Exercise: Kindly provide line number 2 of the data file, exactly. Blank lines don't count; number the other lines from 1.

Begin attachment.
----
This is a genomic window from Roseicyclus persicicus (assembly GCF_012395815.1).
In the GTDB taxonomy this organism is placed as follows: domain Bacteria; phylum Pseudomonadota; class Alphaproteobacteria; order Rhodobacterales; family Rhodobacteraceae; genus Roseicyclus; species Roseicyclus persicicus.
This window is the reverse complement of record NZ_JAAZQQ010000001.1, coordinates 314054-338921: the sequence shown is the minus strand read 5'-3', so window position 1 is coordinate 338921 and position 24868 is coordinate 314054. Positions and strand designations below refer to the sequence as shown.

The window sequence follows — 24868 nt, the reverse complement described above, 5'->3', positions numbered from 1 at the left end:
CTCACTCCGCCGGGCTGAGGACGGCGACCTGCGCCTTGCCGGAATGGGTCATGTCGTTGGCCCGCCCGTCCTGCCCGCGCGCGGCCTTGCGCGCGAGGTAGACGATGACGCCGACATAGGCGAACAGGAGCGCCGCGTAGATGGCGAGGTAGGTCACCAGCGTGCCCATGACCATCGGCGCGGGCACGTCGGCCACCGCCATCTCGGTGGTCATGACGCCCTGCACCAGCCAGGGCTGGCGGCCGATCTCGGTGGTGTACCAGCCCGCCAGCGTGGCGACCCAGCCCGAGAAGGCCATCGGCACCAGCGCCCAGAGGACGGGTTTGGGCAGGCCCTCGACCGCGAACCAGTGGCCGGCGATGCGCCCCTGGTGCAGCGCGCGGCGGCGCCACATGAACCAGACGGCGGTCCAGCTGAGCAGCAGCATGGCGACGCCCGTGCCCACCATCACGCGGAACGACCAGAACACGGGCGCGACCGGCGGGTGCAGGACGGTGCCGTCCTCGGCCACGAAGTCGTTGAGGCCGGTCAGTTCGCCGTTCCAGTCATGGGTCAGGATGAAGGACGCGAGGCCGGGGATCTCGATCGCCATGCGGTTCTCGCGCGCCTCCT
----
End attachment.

In the GTDB taxonomy this organism is placed as follows: domain Bacteria; phylum Pseudomonadota; class Alphaproteobacteria; order Rhodobacterales; family Rhodobacteraceae; genus Roseicyclus; species Roseicyclus persicicus.